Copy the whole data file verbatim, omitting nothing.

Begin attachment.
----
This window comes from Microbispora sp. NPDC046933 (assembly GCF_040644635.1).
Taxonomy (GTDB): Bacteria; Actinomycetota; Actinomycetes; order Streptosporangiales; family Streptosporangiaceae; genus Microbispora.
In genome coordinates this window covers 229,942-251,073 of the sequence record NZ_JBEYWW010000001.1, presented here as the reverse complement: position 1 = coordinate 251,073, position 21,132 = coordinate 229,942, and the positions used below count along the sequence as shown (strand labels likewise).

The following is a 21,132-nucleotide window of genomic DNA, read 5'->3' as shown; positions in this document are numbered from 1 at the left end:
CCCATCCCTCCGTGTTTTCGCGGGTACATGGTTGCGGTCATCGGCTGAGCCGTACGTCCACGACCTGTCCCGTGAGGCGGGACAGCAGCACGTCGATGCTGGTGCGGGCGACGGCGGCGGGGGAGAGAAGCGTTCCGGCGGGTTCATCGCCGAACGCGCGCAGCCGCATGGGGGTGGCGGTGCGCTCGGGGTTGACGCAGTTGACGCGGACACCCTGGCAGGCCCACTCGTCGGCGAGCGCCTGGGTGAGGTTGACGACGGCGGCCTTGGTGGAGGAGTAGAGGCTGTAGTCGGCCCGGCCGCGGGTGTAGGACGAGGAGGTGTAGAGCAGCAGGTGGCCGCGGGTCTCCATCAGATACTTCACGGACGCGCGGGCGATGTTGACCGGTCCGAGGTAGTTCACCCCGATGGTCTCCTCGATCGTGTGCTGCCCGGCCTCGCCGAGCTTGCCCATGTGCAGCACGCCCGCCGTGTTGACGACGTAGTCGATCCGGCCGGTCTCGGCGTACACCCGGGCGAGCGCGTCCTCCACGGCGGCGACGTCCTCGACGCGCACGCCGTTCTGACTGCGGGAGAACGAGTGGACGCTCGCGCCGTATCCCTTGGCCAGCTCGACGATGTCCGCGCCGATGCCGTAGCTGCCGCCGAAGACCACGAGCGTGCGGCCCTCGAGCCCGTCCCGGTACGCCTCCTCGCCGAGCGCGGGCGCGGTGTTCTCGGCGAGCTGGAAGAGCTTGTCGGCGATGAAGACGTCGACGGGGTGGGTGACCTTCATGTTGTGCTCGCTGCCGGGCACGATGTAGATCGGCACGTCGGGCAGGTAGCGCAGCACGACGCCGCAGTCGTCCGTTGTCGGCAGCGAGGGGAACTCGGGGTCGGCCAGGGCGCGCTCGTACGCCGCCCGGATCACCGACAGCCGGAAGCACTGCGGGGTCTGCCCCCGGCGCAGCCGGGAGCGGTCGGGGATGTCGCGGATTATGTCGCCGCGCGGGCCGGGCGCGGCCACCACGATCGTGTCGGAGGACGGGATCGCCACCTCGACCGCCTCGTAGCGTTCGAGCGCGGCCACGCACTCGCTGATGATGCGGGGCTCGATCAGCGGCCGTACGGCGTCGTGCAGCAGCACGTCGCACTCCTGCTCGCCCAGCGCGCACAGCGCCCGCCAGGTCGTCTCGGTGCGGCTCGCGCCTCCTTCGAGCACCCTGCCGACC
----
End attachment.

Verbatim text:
This window comes from Microbispora sp. NPDC046933 (assembly GCF_040644635.1).
Taxonomy (GTDB): Bacteria; Actinomycetota; Actinomycetes; order Streptosporangiales; family Streptosporangiaceae; genus Microbispora.
In genome coordinates this window covers 229,942-251,073 of the sequence record NZ_JBEYWW010000001.1, presented here as the reverse complement: position 1 = coordinate 251,073, position 21,132 = coordinate 229,942, and the positions used below count along the sequence as shown (strand labels likewise).

The following is a 21,132-nucleotide window of genomic DNA, read 5'->3' as shown; positions in this document are numbered from 1 at the left end:
CCCATCCCTCCGTGTTTTCGCGGGTACATGGTTGCGGTCATCGGCTGAGCCGTACGTCCACGACCTGTCCCGTGAGGCGGGACAGCAGCACGTCGATGCTGGTGCGGGCGACGGCGGCGGGGGAGAGAAGCGTTCCGGCGGGTTCATCGCCGAACGCGCGCAGCCGCATGGGGGTGGCGGTGCGCTCGGGGTTGACGCAGTTGACGCGGACACCCTGGCAGGCCCACTCGTCGGCGAGCGCCTGGGTGAGGTTGACGACGGCGGCCTTGGTGGAGGAGTAGAGGCTGTAGTCGGCCCGGCCGCGGGTGTAGGACGAGGAGGTGTAGAGCAGCAGGTGGCCGCGGGTCTCCATCAGATACTTCACGGACGCGCGGGCGATGTTGACCGGTCCGAGGTAGTTCACCCCGATGGTCTCCTCGATCGTGTGCTGCCCGGCCTCGCCGAGCTTGCCCATGTGCAGCACGCCCGCCGTGTTGACGACGTAGTCGATCCGGCCGGTCTCGGCGTACACCCGGGCGAGCGCGTCCTCCACGGCGGCGACGTCCTCGACGCGCACGCCGTTCTGACTGCGGGAGAACGAGTGGACGCTCGCGCCGTATCCCTTGGCCAGCTCGACGATGTCCGCGCCGATGCCGTAGCTGCCGCCGAAGACCACGAGCGTGCGGCCCTCGAGCCCGTCCCGGTACGCCTCCTCGCCGAGCGCGGGCGCGGTGTTCTCGGCGAGCTGGAAGAGCTTGTCGGCGATGAAGACGTCGACGGGGTGGGTGACCTTCATGTTGTGCTCGCTGCCGGGCACGATGTAGATCGGCACGTCGGGCAGGTAGCGCAGCACGACGCCGCAGTCGTCCGTTGTCGGCAGCGAGGGGAACTCGGGGTCGGCCAGGGCGCGCTCGTACGCCGCCCGGATCACCGACAGCCGGAAGCACTGCGGGGTCTGCCCCCGGCGCAGCCGGGAGCGGTCGGGGATGTCGCGGATTATGTCGCCGCGCGGGCCGGGCGCGGCCACCACGATCGTGTCGGAGGACGGGATCGCCACCTCGACCGCCTCGTAGCGTTCGAGCGCGGCCACGCACTCGCTGATGATGCGGGGCTCGATCAGCGGCCGTACGGCGTCGTGCAGCAGCACGTCGCACTCCTGCTCGCCCAGCGCGCACAGCGCCCGCCAGGTCGTCTCGGTGCGGCTCGCGCCTCCTTCGAGCACCCTGCCGACC